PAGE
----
Yisrael Beiteinu chairman Avigdor Liberman estimated on Sunday morning that there is a reasonable chance the Lapid-Bennett coalition government would be formed this week, saying, “I don’t think the gaps are big.”
“If this coalition is formed, it will be thanks to Netanyahu,” Liberman told Reshet Bet radio. “All the people in it have worked alongside him and since then they have learned not to trust him.”
Liberman was referring to himself, as well as to Yamina leaders Naftali Bennett and Ayelet Shaked, and New Hope’s Gideon Sa’ar and Ze’ev Elkin.
According to reports, negotiations for the formation of the Bennett-Lapid government gained significant momentum on Saturday night. The negotiating teams of Yamina and Yesh Atid sat together until the wee hours of the night. Bennett and Lapid’s aim is to close the coalition agreements with the various partners by Monday and present a government to a Knesset confidence vote later this week.
Another factor pushing for the rapid closure of the agreements on the next government may be the powerful attacks on Bennett and Shaked by the Religious Zionist Party led by Bezalel Smotrich and Itamar Ben Gvir.
Smotrich issued a scathing message on Sunday morning, saying: “Friends in Yamina, you have all heard in your synagogues on Shabbat how much the public dislikes Bennett’s actions. It’s your time to make clear to him where you draw your red lines. Continuing to follow him does not increase your honor.”
Such a powerful attack inevitably forces Yamina’s leaders to sign an agreement with the left as soon as possible, because they would certainly not be able to withstand such attacks for another week or more.
On Saturday, there were protests with Israeli flags in front of Shaked’s house and the house of Yamina MK Nir Orbach.
On Sunday morning, Yamina chairman Bennett, who according to recent reports will be the first prime minister in the emerging rotation government, convened members of the Yamina faction for an urgent meeting at his offices in Ra’anana, according to News 12.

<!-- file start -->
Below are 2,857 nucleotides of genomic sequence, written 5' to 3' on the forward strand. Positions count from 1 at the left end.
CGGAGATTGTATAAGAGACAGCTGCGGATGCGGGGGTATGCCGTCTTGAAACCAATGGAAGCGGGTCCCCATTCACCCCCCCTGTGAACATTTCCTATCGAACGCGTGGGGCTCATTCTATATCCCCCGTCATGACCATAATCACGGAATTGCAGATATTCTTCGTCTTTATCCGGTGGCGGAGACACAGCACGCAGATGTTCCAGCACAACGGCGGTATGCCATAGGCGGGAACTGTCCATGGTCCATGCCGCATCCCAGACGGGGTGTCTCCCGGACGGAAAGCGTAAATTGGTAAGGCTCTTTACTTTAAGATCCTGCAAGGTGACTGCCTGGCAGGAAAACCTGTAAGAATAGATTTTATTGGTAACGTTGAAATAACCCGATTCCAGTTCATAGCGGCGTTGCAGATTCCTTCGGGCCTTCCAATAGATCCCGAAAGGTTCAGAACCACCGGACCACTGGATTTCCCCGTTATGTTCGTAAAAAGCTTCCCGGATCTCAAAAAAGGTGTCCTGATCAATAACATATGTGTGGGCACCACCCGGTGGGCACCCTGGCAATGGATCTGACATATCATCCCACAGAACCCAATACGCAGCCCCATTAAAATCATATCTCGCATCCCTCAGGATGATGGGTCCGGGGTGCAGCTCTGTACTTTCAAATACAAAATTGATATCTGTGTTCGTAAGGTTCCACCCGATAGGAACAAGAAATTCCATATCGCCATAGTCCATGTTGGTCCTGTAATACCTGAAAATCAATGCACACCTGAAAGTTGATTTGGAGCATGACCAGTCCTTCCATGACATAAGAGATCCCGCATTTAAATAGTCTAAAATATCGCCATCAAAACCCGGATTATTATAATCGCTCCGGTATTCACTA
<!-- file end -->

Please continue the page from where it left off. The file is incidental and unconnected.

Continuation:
Bennett summoned the first 20 members on Yamina’s election slate (only 7 of whom made it to the Knesset), which is unusual because the weekly faction meeting is scheduled for Monday. The subject of the meeting is the formation of a government with the left-wing parties, and coming up with a uniform party line to contain objections that have begun to emerge within the leadership.
Yamina MK Amichai Shikli, who announced last week that he intends to oppose a partnership with left-wing parties, informed the party secretariat that he would not attend the Ra’anana meeting, to “let the dust settle, calm everybody down.”
On Friday, Bennett clarified his intentions regarding the formation of a government, saying: “I think it is needless to say that I am willing to go far and pay a personal political price within my base as long as a government is formed.”
Another step that Bennett and Lapid will attempt to promote quickly is the replacement of the Speaker of the Knesset, Yariv Levin of Likud, to deprive him of the means of delaying the formation of the new government.
Overnight Sunday, quite a few agreements were reached between Yamina and Yesh Atid, but there are still significant disagreements over the distribution of portfolios, especially with the Labor Party. In response, one senior negotiator told Kan 11 News that if Labor continues to be difficult it would remain outside the new government, also suggesting he didn’t believe Labor would dare to overthrow the new government.
MK Itamar Ben Gvir from Religious Zionism said on Sunday that he was still hoping that a right-wing government would be formed and added: “If Bennett cuts to the left he’ll be making the mistake of his life.”
Ben Gvir noted that together with Smotrich he had been able to prevent the formation of a Likud-led government with the Islamist Ra’am party, noting: “Now it’s Bennett’s turn to abide by the principles he has promised the public.”